And anyway, you'd think God would know how many angels he needs to surround himself with and not have to change his mind after letting one be a child for seven years. There's no death or disease in Heaven, so it's not like one of the angels came down with laryngitis and had to drop out of the Heavenly Choir.
I can understand the need for comforting thoughts in a time of grief, but how can these fairy tales be any kind of comfort? I find it rather dismissive of the absolute horror that the child experienced. "Oh yeah she was terrified and then she got shot and maybe she bled and hurt for a little while, and maybe she saw her favorite uncle take a bullet too, but it's all okay now." Uhhh yeah, her suffering is over, but not that of her family.
When challenged about it, most people would admit that their fairy tales are just made up to soothe their feelings. People say these things without any thought for the theology of it, or even the logic of it. They make up a way to reframe their situation in a way that makes it less painful.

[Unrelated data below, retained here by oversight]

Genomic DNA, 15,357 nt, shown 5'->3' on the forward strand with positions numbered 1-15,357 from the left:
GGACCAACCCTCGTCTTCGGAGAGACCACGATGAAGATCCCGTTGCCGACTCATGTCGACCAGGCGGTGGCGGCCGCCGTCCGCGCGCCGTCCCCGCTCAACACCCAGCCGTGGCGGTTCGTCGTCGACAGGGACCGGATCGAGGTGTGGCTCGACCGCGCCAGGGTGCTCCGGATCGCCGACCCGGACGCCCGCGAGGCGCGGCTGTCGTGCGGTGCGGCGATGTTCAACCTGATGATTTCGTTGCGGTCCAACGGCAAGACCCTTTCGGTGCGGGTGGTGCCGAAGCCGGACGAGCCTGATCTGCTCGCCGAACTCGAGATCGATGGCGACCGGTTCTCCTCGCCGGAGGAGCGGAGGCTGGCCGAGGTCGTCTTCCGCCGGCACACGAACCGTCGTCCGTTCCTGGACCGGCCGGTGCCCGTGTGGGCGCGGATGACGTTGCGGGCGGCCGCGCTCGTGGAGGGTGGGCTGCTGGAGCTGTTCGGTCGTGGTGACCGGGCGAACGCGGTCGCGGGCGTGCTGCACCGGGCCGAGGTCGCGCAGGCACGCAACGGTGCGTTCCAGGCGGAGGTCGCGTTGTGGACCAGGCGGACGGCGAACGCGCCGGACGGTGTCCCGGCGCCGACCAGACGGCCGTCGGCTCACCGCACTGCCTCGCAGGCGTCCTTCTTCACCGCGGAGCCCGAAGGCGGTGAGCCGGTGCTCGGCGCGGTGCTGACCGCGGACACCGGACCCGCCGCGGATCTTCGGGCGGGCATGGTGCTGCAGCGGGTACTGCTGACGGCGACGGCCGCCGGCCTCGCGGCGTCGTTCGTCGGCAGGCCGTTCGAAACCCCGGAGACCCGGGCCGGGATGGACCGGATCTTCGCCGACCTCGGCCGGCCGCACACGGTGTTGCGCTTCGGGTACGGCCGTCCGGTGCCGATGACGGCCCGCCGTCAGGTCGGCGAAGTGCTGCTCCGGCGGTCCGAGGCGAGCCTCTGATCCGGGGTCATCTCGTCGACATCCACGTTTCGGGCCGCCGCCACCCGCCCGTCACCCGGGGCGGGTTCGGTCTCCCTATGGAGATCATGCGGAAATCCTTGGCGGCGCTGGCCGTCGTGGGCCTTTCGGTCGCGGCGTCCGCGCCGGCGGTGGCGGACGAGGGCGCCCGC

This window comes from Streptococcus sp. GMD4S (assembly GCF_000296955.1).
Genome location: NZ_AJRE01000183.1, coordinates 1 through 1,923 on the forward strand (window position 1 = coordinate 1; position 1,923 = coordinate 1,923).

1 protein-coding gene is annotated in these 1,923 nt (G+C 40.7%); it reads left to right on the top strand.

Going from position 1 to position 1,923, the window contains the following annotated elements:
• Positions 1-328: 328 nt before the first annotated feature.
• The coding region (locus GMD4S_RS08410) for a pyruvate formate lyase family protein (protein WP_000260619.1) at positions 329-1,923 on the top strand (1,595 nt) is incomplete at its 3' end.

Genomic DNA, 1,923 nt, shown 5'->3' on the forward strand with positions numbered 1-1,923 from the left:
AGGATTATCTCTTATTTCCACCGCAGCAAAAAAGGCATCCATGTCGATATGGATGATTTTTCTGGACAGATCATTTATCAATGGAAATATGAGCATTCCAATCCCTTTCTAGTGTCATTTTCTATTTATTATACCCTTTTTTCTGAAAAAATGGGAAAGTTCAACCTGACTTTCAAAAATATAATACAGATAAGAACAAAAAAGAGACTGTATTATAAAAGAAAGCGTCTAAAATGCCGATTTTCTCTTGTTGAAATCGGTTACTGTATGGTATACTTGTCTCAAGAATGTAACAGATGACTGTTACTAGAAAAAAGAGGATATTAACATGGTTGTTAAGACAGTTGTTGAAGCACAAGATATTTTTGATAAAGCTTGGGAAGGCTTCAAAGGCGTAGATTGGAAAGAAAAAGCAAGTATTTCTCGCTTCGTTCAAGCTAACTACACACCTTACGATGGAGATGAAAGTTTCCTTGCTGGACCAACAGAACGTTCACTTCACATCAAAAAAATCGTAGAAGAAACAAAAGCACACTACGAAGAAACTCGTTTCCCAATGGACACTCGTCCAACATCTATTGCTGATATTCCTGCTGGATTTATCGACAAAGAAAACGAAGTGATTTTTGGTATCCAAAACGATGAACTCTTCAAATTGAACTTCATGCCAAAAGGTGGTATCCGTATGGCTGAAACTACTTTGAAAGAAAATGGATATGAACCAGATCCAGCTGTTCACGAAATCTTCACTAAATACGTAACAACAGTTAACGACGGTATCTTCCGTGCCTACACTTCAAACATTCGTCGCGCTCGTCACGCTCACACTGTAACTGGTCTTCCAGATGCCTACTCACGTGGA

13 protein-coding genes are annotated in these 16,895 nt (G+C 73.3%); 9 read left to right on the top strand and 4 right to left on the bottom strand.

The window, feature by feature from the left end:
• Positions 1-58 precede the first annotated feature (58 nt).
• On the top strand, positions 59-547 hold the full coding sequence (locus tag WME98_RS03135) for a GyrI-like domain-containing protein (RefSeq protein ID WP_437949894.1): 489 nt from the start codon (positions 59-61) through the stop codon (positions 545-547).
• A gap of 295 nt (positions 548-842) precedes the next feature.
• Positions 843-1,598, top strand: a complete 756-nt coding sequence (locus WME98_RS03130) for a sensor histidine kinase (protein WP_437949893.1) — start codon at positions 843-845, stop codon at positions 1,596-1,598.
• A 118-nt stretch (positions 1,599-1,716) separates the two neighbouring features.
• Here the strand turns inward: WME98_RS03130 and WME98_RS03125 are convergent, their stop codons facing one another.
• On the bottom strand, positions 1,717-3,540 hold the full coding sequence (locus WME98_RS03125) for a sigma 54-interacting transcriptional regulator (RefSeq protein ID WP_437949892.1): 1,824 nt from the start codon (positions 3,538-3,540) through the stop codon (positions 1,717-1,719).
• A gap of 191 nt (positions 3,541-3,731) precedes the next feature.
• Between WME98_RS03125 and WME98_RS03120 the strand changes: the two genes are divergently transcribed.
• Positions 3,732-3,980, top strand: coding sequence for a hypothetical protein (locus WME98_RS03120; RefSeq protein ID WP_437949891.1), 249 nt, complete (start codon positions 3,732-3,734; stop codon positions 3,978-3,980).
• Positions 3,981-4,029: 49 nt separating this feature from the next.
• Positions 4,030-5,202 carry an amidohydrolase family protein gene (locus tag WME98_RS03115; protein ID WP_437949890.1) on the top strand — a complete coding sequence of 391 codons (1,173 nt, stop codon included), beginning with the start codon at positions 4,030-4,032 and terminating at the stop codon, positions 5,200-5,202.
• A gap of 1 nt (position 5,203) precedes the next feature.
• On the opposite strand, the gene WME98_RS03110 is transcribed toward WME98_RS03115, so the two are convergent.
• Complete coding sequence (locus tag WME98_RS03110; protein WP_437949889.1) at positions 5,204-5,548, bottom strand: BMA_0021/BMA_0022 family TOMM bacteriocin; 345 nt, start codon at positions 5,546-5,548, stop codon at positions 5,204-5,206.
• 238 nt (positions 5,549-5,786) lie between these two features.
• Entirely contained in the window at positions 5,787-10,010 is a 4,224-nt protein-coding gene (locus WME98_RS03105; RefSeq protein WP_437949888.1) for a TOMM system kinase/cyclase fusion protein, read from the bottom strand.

It reminds me of Dissociative Disorder. The abused child has been taxed beyond their ability to cope, so their mind supplies them with another personality that can take the lumps for them. We've all probably been in situations where we mentally "check out" because it's so uncomfortable. The next phase would be imagining you're watching yourself taking in the pain. After that, dissociation. And then after that.... dissociate the entire universe. Make up a universe in which the unfair becomes fair and pain is turned to comfort.
Life is tough. Death is also tough. We atheists comfort ourselves that Hitch left behind his writings and the fond memories people have of him. We had the luxury of being able to prepare for his loss, but we still miss him. The little girl's life was cut so short that there wasn't much of a legacy there. It was truly horrific, and we can empathize with the grief of her family and friends.
Thanks to vaccines, water treatment plants, sewage systems, and food safety inspections, the girl's family was not unrealistic in believing she could have lived into her eighties. But life still has its risks, however small, from day one through the "natural" ending. This is one of those times when a rare event happens. We wish they were even more rare, of course.